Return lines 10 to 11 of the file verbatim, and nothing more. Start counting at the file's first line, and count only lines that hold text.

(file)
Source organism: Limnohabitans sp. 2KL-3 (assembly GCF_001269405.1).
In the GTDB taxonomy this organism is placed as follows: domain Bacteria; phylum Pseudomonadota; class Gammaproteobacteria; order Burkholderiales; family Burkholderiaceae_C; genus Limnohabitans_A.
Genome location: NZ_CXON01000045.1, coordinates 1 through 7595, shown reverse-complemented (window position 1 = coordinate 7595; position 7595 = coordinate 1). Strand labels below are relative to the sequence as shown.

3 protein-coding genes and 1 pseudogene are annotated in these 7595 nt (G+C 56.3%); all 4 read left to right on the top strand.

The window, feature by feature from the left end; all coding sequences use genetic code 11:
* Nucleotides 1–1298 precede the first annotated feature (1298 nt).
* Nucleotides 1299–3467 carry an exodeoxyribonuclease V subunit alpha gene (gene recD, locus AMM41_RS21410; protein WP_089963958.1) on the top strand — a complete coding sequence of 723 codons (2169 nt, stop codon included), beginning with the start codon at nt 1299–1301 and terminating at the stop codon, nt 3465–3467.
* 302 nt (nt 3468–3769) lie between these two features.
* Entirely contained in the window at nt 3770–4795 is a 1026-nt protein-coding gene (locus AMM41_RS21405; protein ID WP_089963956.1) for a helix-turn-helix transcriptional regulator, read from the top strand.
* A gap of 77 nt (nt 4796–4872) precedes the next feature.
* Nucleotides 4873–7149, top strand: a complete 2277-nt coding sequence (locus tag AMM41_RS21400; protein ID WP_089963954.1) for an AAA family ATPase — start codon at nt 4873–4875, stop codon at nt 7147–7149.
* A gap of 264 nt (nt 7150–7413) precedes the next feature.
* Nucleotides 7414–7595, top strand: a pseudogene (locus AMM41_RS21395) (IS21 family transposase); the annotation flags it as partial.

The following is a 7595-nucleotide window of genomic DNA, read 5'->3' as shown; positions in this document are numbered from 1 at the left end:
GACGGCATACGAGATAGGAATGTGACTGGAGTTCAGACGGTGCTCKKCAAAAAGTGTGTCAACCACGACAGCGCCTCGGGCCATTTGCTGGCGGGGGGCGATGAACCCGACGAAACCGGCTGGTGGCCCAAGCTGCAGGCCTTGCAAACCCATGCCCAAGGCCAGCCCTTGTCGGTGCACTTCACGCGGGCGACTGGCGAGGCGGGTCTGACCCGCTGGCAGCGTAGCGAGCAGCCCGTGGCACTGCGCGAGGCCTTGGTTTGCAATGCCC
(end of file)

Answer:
* A gap of 77 nt (nt 4796–4872) precedes the next feature.
* Nucleotides 4873–7149, top strand: a complete 2277-nt coding sequence (locus tag AMM41_RS21400; protein ID WP_089963954.1) for an AAA family ATPase — start codon at nt 4873–4875, stop codon at nt 7147–7149.